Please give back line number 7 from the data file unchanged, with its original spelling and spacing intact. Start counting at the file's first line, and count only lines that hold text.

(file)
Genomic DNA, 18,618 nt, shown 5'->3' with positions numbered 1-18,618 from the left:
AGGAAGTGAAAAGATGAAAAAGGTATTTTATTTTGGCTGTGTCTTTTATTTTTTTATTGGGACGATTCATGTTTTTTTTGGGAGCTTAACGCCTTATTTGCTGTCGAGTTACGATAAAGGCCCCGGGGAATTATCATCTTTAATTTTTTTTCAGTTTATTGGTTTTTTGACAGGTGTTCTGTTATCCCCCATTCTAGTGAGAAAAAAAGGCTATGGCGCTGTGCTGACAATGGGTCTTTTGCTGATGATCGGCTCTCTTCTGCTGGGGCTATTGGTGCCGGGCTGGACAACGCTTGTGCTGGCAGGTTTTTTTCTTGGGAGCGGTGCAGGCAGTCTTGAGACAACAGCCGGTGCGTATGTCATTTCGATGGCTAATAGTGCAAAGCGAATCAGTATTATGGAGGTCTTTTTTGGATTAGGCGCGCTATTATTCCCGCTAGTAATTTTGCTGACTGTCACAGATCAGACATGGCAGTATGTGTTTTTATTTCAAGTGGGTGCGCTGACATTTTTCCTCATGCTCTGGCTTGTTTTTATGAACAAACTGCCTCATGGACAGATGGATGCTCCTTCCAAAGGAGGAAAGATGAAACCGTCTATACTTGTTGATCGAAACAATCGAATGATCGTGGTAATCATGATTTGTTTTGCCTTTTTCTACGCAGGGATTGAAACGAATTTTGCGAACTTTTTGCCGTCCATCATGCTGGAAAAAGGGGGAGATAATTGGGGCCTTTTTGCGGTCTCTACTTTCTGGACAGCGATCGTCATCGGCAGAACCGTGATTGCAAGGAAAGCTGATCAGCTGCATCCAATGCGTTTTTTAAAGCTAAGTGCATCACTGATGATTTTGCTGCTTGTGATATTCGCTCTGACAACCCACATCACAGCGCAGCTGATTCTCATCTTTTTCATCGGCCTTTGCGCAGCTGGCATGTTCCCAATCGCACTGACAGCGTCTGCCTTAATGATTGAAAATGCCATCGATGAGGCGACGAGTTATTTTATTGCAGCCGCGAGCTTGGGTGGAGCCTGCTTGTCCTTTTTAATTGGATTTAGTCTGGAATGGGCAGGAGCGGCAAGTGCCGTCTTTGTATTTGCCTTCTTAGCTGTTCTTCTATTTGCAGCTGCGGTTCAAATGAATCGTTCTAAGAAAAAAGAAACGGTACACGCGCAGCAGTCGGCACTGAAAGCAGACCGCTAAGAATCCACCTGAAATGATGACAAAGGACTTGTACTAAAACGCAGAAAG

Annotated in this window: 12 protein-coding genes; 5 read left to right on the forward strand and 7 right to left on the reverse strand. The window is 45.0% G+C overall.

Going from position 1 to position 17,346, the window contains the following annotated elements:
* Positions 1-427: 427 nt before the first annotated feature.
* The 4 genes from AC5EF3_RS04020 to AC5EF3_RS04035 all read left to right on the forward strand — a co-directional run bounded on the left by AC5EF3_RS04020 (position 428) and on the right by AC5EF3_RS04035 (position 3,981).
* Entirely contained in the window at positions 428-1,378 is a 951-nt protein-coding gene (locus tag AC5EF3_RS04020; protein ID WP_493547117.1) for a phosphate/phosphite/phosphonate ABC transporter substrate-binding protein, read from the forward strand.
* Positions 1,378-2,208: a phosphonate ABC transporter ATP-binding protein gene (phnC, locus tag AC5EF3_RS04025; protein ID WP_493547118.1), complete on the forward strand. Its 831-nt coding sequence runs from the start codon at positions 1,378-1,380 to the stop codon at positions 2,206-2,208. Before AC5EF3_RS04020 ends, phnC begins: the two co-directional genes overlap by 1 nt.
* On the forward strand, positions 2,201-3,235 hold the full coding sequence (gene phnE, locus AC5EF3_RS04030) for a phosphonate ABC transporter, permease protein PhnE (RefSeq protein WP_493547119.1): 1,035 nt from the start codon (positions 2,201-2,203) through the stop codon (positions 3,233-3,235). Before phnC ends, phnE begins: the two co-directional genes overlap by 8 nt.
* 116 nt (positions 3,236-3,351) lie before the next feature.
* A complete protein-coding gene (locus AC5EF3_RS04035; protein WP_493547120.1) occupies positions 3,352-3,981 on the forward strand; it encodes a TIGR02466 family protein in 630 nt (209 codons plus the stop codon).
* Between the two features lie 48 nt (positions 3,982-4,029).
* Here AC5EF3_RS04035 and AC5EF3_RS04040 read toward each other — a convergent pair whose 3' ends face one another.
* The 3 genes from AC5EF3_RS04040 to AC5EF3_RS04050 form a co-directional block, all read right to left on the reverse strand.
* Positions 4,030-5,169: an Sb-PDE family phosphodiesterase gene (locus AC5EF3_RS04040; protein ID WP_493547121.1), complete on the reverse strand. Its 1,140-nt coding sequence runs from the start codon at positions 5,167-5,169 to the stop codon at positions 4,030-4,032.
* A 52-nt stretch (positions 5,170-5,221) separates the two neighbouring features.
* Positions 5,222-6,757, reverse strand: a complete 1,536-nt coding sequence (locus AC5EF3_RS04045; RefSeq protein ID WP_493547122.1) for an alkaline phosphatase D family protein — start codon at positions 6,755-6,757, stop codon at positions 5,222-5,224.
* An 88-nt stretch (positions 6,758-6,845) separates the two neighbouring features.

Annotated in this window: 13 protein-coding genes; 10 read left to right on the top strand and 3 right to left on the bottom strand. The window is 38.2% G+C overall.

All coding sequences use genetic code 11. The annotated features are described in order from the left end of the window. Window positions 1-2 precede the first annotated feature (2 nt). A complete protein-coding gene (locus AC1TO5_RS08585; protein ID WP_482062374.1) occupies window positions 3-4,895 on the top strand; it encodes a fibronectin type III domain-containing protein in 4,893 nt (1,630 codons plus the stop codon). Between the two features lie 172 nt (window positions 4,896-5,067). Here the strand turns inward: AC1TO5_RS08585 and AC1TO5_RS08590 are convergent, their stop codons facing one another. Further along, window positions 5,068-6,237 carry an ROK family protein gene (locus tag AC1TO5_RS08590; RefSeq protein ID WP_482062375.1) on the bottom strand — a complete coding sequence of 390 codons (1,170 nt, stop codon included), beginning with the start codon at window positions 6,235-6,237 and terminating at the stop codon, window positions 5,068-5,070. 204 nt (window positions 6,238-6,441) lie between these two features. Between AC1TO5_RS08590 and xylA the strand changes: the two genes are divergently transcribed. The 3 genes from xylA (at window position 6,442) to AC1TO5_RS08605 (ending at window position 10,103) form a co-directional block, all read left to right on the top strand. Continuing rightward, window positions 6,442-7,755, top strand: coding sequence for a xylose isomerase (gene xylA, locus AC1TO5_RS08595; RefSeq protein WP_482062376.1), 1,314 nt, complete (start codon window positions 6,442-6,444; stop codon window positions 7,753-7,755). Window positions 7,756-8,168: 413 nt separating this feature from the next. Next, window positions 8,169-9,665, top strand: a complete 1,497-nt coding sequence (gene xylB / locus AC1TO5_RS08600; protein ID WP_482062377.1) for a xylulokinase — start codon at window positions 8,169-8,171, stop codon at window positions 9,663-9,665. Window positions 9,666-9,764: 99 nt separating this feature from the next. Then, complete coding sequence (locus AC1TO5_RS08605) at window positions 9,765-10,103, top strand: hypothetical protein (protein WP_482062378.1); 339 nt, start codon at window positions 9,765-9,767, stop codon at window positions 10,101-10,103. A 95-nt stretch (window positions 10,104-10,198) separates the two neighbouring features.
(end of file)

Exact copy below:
* Entirely contained in the window at positions 428-1,378 is a 951-nt protein-coding gene (locus tag AC5EF3_RS04020; protein ID WP_493547117.1) for a phosphate/phosphite/phosphonate ABC transporter substrate-binding protein, read from the forward strand.